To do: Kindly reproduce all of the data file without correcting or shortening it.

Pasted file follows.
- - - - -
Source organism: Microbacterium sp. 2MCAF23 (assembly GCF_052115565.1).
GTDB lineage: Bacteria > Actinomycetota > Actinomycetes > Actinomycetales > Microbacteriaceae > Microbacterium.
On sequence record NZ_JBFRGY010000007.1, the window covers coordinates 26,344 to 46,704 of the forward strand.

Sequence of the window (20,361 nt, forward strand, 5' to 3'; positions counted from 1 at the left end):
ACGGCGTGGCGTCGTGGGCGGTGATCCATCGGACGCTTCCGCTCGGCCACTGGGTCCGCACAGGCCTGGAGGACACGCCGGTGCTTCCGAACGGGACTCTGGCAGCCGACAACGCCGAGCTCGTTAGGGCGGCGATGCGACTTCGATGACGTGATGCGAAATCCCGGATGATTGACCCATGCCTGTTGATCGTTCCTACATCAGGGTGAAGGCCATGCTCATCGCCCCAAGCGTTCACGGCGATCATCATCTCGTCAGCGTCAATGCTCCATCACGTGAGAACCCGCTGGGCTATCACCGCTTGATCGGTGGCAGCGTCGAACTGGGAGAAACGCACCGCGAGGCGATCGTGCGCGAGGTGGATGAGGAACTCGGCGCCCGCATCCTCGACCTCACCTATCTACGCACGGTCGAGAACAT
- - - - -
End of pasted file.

Source organism: Microbacterium sp. 2MCAF23 (assembly GCF_052115565.1).
GTDB lineage: Bacteria > Actinomycetota > Actinomycetes > Actinomycetales > Microbacteriaceae > Microbacterium.
On sequence record NZ_JBFRGY010000007.1, the window covers coordinates 26,344 to 46,704 of the forward strand.

Sequence of the window (20,361 nt, forward strand, 5' to 3'; positions counted from 1 at the left end):
ACGGCGTGGCGTCGTGGGCGGTGATCCATCGGACGCTTCCGCTCGGCCACTGGGTCCGCACAGGCCTGGAGGACACGCCGGTGCTTCCGAACGGGACTCTGGCAGCCGACAACGCCGAGCTCGTTAGGGCGGCGATGCGACTTCGATGACGTGATGCGAAATCCCGGATGATTGACCCATGCCTGTTGATCGTTCCTACATCAGGGTGAAGGCCATGCTCATCGCCCCAAGCGTTCACGGCGATCATCATCTCGTCAGCGTCAATGCTCCATCACGTGAGAACCCGCTGGGCTATCACCGCTTGATCGGTGGCAGCGTCGAACTGGGAGAAACGCACCGCGAGGCGATCGTGCGCGAGGTGGATGAGGAACTCGGCGCCCGCATCCTCGACCTCACCTATCTACGCACGGTCGAGAACAT